Predator Proof Chicken Coops: A Simple Way To Protect Your Flock

Predator Proof Chicken Coops @ Farming My BackyardThere’s nothing more devastating than waking up to chicken carnage.  Chickens are so wonderful, sometimes it seems like every creature wants to eat your hens.  Unless it’s time for the stew pot for an old layer, chances are you don’t want them eaten!  Make predator proof chicken coops when designing you birds’ home to keep your ladies safe.

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How To Predator Proof Your Chicken Coop

There are myriads of animals that think chickens make a nice snack, but the most common ones in a city setting are going to be raccoons, rodents, and dogs.  Thankfully, 1/4 inch hardware cloth will stop both of them.  Make sure there are no holes in the coop larger than 1/4 inch to keep mice and rats out.

Staple down your hardware cloth across vents and windows, then drill strips of wood across the edges.  I’ve had raccoons move concrete blocks to get to my chickens.  Those things are strong and can rip staples right out!

Raccoons are also smart.  Basic latches aren’t going to stop them.  If you can put a padlock on our chicken door that should stop them for sure, but at the very least use a latch that requires several different motions to open.  Here are the type of latches we use on our coop door. To discourage rodents it’s best to have your coop raised off the ground, but make sure the space underneath doesn’t become a cozy home.  It seems to be a delicate balance of height there.  I think the perfect chicken coop for me would have a concrete floor, but that’s not happening any time soon.

Nothing is Foolproof

Perfect predator proof chicken coops only works if you remember to close the door!  I forgot to close our coop door one night and woke up suddenly to the hens screaming in panic.  My husband rushed outside into the dark and looked inside.  It was too dark to see, and I ran for a light and passed it to him.

He flashed the light inside and was eye to eye with a raccoon.  I think it was the scariest moment of his entire life.  There was actually an entire family of raccoons in our yard, but miraculously we didn’t lose any hens that night.

Predator Proof Your Chicken Run Too

Daytime predators are most likely going to be hawks or dogs.  Put sturdy fencing around your property (or at the very least your chicken run) to deter dogs.  Placing bird netting over the top of your run will protect your hens from hawks.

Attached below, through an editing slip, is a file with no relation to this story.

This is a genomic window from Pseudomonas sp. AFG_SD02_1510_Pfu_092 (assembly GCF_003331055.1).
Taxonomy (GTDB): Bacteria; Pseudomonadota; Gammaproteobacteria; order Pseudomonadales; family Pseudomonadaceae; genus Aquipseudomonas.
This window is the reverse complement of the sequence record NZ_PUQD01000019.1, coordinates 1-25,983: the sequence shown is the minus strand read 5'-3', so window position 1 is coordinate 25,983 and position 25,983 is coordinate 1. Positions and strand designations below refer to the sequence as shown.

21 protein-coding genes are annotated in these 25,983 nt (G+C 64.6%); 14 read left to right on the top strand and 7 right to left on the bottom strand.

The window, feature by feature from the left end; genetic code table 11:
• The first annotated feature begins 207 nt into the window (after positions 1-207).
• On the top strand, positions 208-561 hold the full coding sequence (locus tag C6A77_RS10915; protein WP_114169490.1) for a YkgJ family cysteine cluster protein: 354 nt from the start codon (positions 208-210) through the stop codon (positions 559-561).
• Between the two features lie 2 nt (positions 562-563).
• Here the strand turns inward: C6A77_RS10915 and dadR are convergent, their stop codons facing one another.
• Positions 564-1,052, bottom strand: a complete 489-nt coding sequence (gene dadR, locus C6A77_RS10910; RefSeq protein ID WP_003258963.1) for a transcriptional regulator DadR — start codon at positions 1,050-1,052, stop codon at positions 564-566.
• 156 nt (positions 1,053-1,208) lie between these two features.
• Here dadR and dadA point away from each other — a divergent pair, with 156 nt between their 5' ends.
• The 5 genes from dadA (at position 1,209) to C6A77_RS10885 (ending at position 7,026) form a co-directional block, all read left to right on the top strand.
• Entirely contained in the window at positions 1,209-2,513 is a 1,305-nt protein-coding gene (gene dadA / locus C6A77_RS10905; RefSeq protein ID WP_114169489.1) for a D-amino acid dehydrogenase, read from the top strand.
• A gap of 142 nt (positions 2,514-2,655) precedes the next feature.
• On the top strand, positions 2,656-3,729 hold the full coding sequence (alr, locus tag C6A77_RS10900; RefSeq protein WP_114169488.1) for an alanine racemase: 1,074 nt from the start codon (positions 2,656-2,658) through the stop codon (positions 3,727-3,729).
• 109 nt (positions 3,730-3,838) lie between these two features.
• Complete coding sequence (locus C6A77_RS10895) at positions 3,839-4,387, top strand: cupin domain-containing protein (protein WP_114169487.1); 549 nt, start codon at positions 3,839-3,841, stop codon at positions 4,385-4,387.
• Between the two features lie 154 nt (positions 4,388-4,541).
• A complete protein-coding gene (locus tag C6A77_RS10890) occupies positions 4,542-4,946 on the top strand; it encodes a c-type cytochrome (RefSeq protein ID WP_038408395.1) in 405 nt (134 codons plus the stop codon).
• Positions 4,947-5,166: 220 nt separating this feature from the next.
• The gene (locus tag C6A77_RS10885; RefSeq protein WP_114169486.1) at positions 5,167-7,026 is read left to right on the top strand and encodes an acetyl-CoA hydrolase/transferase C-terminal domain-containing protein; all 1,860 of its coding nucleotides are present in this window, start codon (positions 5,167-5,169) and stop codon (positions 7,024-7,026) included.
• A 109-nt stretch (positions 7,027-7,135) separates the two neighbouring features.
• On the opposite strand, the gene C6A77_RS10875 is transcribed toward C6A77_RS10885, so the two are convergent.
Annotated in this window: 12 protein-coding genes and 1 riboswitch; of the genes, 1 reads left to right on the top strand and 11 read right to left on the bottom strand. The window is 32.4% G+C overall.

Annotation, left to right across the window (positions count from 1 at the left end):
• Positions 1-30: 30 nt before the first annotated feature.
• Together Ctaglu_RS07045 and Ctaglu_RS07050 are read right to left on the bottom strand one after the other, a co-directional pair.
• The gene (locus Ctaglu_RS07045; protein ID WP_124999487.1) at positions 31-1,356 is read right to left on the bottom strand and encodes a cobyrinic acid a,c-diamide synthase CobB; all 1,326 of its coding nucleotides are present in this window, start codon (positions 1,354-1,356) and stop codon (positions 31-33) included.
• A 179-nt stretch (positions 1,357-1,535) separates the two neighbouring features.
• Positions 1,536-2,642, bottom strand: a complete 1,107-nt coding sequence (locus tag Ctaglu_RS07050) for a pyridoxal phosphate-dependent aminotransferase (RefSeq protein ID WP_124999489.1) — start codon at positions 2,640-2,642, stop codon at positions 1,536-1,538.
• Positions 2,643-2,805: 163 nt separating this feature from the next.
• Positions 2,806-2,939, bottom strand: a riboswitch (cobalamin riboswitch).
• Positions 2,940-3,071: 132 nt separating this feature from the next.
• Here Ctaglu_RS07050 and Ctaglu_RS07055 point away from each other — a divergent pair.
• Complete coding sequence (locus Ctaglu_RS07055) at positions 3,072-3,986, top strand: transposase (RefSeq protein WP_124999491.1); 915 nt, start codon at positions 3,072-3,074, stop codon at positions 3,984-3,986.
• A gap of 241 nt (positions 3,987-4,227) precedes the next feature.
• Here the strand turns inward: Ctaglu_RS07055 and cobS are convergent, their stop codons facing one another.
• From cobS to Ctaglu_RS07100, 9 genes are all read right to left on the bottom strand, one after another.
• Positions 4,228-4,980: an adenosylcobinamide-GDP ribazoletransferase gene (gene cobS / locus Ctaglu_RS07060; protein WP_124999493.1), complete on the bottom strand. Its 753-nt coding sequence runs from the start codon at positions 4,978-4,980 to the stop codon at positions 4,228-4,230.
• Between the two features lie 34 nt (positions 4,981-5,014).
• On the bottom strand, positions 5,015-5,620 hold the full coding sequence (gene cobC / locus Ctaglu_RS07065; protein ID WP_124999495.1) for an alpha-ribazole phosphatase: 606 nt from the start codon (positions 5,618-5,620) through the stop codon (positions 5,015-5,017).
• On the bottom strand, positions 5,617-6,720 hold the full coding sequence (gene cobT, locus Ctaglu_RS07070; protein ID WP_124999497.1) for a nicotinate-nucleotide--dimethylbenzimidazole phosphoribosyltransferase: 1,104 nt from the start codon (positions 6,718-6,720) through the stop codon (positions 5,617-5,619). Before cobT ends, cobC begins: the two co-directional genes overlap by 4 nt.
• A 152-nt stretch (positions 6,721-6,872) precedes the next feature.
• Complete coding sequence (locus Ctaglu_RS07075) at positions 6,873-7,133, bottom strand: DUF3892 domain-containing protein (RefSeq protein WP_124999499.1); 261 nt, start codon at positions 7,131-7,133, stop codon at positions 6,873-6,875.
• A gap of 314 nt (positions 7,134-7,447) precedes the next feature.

If you can’t do that for the whole area, have a more secure inner yard where the flock can spend time when you aren’t available to watch, and let them range farther with supervision.  Also, if they have trees, or bushes to hide under they can avoid being snatched by a hawk.

What types of chicken eating critters hang out where you live?

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13 thoughts on “Predator Proof Chicken Coops: A Simple Way To Protect Your Flock”

  1. If you have a picture you can post on what hardware cloth looks like and what your setup is.
    considering I am very new to this I would like to learn from others before I get down and dirty.
    I saw a video about using fishing line the top part of the coop.
    Considering you are so small area Chicken tractors won’t work.
    Vicki S.

  2. Thanks for mentioning it! I updated the picture to show what hardware cloth is and how mine is anchored down. I’ve also included links to product descriptions so you can get a better idea of what I’m talking about.

    I believe fishing line will help the birds not to jump out, but it won’t deter a really hungry animal.

    Our first coop was a chicken tractor, but it wasn’t my favorite design. Even with tractors you need to anchor the wire mesh down.

  3. What about keeping SNAKES out of the coop? I live in the country, and our coop is 16 x 16 x 8 ft. Hardware cloth is a bit pricey for that much coop. Snakes love to come steal the eggs, and peeps if you have any. We have chicken wire on ours.

    • Try to find some marble or wooden eggs. The snakes (if any) will eat them and stay still until you find them and kill them. The marble ones are retrieved and reusable. Sounds gross, but my great-gma swears by them (drepression era baby). I’ve also found these as a deterrent for hens that will eat their own eggs. They’ll stop pecking the real eggs if the fake ones won’t crack open.

  4. I’m sure a concrete floor would be nice. My retired carpenter hubby says that another option for a solid floor is used bricks. You can usually get them pretty cheap, you can sometimes locate excess new bricks through local contractors.
    He says you can lay a good brick floor by packing them in tight, no need for mortar.

  5. One more tip I’ve picked up over the years is bury a strip of chicken wire six inches down and twelve to twenty-four inches out all the way around the coop. This keeps critters like weasels and dogs from digging under your coop. And my G-ma swears by crystallized predator urine to keep cats, raccoons, and (depending on the kind of crystals) coyotes away. Acts as though the predator has marked its territory, and some animals will avoid the area. She uses Wolf crystals, but there are different ones that will repel different pests, so you may want to research some before you buy.

  6. Nice article. I live in PA, we have every kind of predator minus cougar, bear, & wolf. Trial and error led to a predator proof run and coop. 6 x 12 chain link dog run, hardwire metal cloth for 2.5 feet for bottom half all around perimeter, and chicken wire top and bottom encloses. Being a chicken tractor it moves so fresh grass for the 5 australop.

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